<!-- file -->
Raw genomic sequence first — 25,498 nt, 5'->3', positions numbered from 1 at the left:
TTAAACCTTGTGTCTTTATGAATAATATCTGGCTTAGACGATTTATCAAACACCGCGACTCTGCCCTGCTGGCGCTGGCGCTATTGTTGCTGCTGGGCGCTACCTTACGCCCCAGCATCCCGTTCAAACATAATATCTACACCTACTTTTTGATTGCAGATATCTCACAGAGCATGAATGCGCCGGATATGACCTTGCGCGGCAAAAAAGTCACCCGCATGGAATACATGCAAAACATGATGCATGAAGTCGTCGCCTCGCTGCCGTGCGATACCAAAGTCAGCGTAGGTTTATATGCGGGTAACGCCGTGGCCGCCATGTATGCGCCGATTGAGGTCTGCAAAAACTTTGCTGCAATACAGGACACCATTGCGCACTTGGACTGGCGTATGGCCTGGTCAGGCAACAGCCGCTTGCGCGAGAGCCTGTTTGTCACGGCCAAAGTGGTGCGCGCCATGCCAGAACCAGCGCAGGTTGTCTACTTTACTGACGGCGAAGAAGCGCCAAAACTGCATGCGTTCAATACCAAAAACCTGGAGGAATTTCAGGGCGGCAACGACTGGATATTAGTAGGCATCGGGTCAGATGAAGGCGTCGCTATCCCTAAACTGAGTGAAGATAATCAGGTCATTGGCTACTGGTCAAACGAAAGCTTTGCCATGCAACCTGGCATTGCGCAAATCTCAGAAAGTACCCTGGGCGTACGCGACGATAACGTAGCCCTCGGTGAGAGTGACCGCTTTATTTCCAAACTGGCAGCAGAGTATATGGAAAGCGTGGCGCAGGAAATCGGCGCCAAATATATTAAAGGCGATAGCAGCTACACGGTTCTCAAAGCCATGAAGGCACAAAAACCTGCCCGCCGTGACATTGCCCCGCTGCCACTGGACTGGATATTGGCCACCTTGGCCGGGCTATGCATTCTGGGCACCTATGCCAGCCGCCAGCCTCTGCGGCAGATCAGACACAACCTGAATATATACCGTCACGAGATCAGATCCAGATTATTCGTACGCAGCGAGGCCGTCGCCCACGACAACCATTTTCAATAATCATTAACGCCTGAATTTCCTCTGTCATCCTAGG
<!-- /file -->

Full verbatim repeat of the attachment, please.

Raw genomic sequence first — 25,498 nt, 5'->3', positions numbered from 1 at the left:
TTAAACCTTGTGTCTTTATGAATAATATCTGGCTTAGACGATTTATCAAACACCGCGACTCTGCCCTGCTGGCGCTGGCGCTATTGTTGCTGCTGGGCGCTACCTTACGCCCCAGCATCCCGTTCAAACATAATATCTACACCTACTTTTTGATTGCAGATATCTCACAGAGCATGAATGCGCCGGATATGACCTTGCGCGGCAAAAAAGTCACCCGCATGGAATACATGCAAAACATGATGCATGAAGTCGTCGCCTCGCTGCCGTGCGATACCAAAGTCAGCGTAGGTTTATATGCGGGTAACGCCGTGGCCGCCATGTATGCGCCGATTGAGGTCTGCAAAAACTTTGCTGCAATACAGGACACCATTGCGCACTTGGACTGGCGTATGGCCTGGTCAGGCAACAGCCGCTTGCGCGAGAGCCTGTTTGTCACGGCCAAAGTGGTGCGCGCCATGCCAGAACCAGCGCAGGTTGTCTACTTTACTGACGGCGAAGAAGCGCCAAAACTGCATGCGTTCAATACCAAAAACCTGGAGGAATTTCAGGGCGGCAACGACTGGATATTAGTAGGCATCGGGTCAGATGAAGGCGTCGCTATCCCTAAACTGAGTGAAGATAATCAGGTCATTGGCTACTGGTCAAACGAAAGCTTTGCCATGCAACCTGGCATTGCGCAAATCTCAGAAAGTACCCTGGGCGTACGCGACGATAACGTAGCCCTCGGTGAGAGTGACCGCTTTATTTCCAAACTGGCAGCAGAGTATATGGAAAGCGTGGCGCAGGAAATCGGCGCCAAATATATTAAAGGCGATAGCAGCTACACGGTTCTCAAAGCCATGAAGGCACAAAAACCTGCCCGCCGTGACATTGCCCCGCTGCCACTGGACTGGATATTGGCCACCTTGGCCGGGCTATGCATTCTGGGCACCTATGCCAGCCGCCAGCCTCTGCGGCAGATCAGACACAACCTGAATATATACCGTCACGAGATCAGATCCAGATTATTCGTACGCAGCGAGGCCGTCGCCCACGACAACCATTTTCAATAATCATTAACGCCTGAATTTCCTCTGTCATCCTAGG